Injury-free Skiing – Exercises
How to Improve your Performance and Have an Injury-free Ski!
It took just one hailstorm in Sydney to get me itching to ski this season. Most of us ski just a few times each year, and don’t get ourselves conditioned to ski. Try these easy ski-preparation exercises leading up to your ski holiday!
Step 1: Check your Alignment
Start by preparing how you stand. Draw a mark on the centre of each kneecap and stand in front of a mirror. The mark should be directly above your second toe. Adjust your feet and knees until they are. Do a half squat, keeping the marks above your second toes, then stand back up.
Try lunging forward with one leg, keeping the mark above your second toe, then stand back up and repeat with the other leg.
Repeat each exercise 30 times, squatting lower and lunging a little further forward each time.
Practice will help you align your legs properly to ski, and get you holding an edge like a pro. If you are having difficulty with these exercises, it may mean you need the canting adjusted on your ski boots.
Step 2: How’s your Balance?
Most skiers put too much weight on the back of the ski. Keeping your weight even from front to back will give you more control and a faster ride. It’s great to practice weight-bearing on a balance board, bosu or duradisc.
Try this exercise on solid ground. Stand on one leg, hugging the other leg into your chest with both hands. Make sure that the centre of your kneecap is over your second toe. Get the weight on your toes the same as the weight on your heels. Once you feel steady, extend the leg and your arms behind you, keeping the weight even on toes and heels, then return to your starting position.
Progress to the Arabesque position, extending the leg straight behind you, with one arm extended in front. Then return to the starting position.
Step 3: Strengthening Glutes & Quads
No sport uses Gluteus Medius as much as skiing. Good control of the hips includes having strong glute meds, and this is essential for your turns.
Stand side on to a wall, with your hands on your hips. Lift the knee closest to the wall. Pushing this knee into the wall will make the glutes contract on your standing leg. Maintain your alignment and balance throughout this exercise.
Hold for 10 seconds and repeat 8-10 times each side.
To progress this exercise further, try turning out the foot you are standing on, against the resistance of the floor.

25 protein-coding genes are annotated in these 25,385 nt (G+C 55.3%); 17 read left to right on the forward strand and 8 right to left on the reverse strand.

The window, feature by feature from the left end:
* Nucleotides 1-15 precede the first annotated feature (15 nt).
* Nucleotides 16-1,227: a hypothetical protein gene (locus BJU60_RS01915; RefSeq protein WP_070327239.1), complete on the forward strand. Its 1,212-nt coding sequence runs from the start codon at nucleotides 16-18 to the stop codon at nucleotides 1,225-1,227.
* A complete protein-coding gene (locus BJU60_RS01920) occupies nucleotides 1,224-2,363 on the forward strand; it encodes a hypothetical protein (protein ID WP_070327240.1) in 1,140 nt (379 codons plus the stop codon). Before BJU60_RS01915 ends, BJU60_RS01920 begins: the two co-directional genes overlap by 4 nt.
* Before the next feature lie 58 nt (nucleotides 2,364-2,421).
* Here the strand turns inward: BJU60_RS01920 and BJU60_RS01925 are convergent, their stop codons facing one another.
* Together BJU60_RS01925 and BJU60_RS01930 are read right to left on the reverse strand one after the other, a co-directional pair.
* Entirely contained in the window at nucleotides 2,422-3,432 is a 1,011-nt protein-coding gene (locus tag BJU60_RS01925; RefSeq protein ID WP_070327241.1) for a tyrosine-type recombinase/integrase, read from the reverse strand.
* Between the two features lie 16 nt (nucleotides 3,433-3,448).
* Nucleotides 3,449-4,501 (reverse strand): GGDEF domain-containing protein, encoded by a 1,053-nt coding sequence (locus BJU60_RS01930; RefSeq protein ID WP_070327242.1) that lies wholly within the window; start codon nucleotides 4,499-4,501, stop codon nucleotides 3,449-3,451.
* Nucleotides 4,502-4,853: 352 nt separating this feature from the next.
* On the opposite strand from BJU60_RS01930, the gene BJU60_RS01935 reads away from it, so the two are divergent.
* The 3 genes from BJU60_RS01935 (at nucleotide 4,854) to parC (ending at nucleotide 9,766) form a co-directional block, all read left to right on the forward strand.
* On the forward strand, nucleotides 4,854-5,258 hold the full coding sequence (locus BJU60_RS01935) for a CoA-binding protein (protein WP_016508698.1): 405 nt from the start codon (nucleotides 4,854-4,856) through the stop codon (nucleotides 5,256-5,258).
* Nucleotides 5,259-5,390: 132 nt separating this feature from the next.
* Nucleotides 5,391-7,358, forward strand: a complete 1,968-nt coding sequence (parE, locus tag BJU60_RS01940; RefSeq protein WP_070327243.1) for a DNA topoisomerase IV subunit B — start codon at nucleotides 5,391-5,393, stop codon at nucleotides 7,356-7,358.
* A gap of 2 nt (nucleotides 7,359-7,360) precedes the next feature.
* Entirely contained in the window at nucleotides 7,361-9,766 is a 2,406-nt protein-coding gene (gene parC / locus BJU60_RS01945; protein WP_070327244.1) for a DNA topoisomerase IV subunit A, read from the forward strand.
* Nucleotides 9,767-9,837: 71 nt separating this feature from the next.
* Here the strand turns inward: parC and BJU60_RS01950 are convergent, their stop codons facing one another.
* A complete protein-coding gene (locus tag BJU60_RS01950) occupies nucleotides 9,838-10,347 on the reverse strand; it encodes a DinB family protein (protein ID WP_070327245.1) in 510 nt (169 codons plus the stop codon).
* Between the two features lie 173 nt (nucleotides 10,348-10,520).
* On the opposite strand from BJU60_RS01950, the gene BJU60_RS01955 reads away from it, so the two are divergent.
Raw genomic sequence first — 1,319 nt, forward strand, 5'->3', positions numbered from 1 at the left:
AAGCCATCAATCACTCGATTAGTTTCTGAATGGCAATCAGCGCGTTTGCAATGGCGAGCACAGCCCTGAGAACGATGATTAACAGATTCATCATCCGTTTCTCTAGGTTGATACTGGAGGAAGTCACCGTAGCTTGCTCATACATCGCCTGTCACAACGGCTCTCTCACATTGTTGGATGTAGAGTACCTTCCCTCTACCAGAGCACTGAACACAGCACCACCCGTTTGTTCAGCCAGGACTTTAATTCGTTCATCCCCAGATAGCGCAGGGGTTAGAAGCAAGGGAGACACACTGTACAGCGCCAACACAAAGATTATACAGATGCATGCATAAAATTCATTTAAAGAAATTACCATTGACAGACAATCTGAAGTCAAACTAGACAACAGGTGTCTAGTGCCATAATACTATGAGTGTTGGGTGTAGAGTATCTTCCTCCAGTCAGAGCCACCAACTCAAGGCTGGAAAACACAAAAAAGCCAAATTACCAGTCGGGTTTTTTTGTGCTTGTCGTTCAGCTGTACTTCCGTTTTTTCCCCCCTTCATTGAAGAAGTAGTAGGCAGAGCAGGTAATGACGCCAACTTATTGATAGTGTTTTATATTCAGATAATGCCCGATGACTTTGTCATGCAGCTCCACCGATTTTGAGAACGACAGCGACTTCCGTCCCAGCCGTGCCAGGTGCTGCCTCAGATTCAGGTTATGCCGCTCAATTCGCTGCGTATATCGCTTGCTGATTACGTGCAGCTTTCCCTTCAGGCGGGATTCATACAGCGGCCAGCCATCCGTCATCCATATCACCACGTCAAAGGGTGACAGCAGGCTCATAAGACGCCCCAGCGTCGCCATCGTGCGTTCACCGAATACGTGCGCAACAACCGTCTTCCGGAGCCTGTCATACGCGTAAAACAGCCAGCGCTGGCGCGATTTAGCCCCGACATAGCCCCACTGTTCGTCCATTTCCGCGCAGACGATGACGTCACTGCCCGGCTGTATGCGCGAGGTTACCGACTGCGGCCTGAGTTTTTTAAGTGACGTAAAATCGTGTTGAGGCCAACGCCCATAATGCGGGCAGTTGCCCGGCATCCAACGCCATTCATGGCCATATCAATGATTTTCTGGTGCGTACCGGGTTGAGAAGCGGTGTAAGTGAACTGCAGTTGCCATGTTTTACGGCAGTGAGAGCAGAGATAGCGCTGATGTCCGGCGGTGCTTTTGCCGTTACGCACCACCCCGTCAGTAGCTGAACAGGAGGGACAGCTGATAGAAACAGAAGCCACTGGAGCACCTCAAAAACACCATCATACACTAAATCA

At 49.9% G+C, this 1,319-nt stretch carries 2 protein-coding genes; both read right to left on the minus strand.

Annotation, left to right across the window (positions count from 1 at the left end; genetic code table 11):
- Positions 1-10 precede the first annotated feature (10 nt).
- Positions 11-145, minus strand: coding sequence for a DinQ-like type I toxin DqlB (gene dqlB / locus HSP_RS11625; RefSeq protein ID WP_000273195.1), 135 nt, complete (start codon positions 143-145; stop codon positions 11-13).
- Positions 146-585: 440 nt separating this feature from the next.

Your quads are the workhorses of your skiing. You need strength and endurance in these muscles.
Stand with one leg on a step and the step the other down towards the floor in front of you. Stop before your foot actually hits the floor and return to your starting position.
Repeat 10-15 times and do 3 sets on each leg. Maintain your alignment and balance. Move to a higher step and add weights to progress this exercise when you’re ready.
Step 4: Endurance
The fitter you are, the longer you will enjoy your day on the slopes. That chair ride up only lets you recover so much!
Running, skipping, cycling or using an elliptical trainer as often as you can – at least every second day – is the easiest way to improve your baseline fitness and endurance.
If you have the right space and equipment, in-line skating uses many of the same muscles and techniques as skiing. Jumping exercises get the heart pumping and help prepare for those moguls. Find a sturdy, low box that you can stand on, and give yourself lots of room. (Step aerobic steps are great for this.)
Start by standing feet together on the box, and stepping one leg sideways until it touches the ground, then return to both feet together on the box. Step to the other side. Repeat 30 times to each side, and keep your alignment and balance as you go.
Once you’ve mastered this exercise, keep your feet together and jump both feet to the floor on one side, then back onto the box, then both feet to the other side. Repeat 30 times on each side.
Increase the height of the box, and try jumping forward and back when you can.
Step 5: Improve your Flexibility
Flexibility is particularly important when you are doing tricks or racing, and it is vital that you stretch any muscle that feels tight before and after your day on the slopes, especially as fatigue and the cold will make your muscles tighten up.
A good stretch for your calf muscles can be achieved by using a low wedge (an old cutting board against a brick or similar will do the job.) Angle the wedge down towards a wall, and stand with your back against the wall. Hold this position for 1-3 minutes with your legs straight (gastrocnemius), and then repeat with your legs a little bent to reach your deeper calf muscles (soleus).
Your hip flexors will also need a good stretch after skiing. On your knees, lunge on leg forward with your pelvis tucked under, and then stretch the arm on that side over. Hold for 20 seconds, and repeat on both sides.
A simple quad stretch will also assist your muscle recovery after skiing. You can use a wall or table to support you. Stand up tall on one leg.
Bend the other leg and reach the foot up behind you. Hold onto your foot and try to keep your knees together. Hold for 20 seconds, and repeat on both sides.
If you follow these 5 guidelines, your performance will improve on the slopes this season, and you are much less likely to suffer injuries. Prevention is always better than cure! If you have any trouble with these exercises, or would like to improve your performance further, speak to your Physiotherapist.
At PPFC, our resident Skiing Physio is Alex Sherborne. Call to make an appointment with him on 02 9399 7399.